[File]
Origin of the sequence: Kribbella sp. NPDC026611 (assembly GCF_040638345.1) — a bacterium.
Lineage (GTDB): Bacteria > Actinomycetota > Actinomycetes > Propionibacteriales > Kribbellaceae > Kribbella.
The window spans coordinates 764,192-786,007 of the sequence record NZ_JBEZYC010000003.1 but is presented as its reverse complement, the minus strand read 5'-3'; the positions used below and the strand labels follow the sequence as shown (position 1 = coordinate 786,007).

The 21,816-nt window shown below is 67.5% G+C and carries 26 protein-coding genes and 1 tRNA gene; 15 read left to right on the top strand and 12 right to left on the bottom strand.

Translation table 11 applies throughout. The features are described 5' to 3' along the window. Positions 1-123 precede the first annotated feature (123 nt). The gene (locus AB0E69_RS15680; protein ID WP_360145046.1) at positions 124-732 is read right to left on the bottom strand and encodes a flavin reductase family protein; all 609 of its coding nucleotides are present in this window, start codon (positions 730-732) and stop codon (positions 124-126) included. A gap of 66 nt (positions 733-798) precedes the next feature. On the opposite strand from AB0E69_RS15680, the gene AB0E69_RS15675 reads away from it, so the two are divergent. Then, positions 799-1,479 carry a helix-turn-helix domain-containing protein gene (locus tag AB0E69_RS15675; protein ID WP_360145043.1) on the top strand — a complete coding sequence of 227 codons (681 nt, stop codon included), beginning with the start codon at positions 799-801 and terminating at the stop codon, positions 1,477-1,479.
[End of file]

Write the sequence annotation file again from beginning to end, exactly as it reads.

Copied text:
Origin of the sequence: Kribbella sp. NPDC026611 (assembly GCF_040638345.1) — a bacterium.
Lineage (GTDB): Bacteria > Actinomycetota > Actinomycetes > Propionibacteriales > Kribbellaceae > Kribbella.
The window spans coordinates 764,192-786,007 of the sequence record NZ_JBEZYC010000003.1 but is presented as its reverse complement, the minus strand read 5'-3'; the positions used below and the strand labels follow the sequence as shown (position 1 = coordinate 786,007).

The 21,816-nt window shown below is 67.5% G+C and carries 26 protein-coding genes and 1 tRNA gene; 15 read left to right on the top strand and 12 right to left on the bottom strand.

Translation table 11 applies throughout. The features are described 5' to 3' along the window. Positions 1-123 precede the first annotated feature (123 nt). The gene (locus AB0E69_RS15680; protein ID WP_360145046.1) at positions 124-732 is read right to left on the bottom strand and encodes a flavin reductase family protein; all 609 of its coding nucleotides are present in this window, start codon (positions 730-732) and stop codon (positions 124-126) included. A gap of 66 nt (positions 733-798) precedes the next feature. On the opposite strand from AB0E69_RS15680, the gene AB0E69_RS15675 reads away from it, so the two are divergent. Then, positions 799-1,479 carry a helix-turn-helix domain-containing protein gene (locus tag AB0E69_RS15675; protein ID WP_360145043.1) on the top strand — a complete coding sequence of 227 codons (681 nt, stop codon included), beginning with the start codon at positions 799-801 and terminating at the stop codon, positions 1,477-1,479.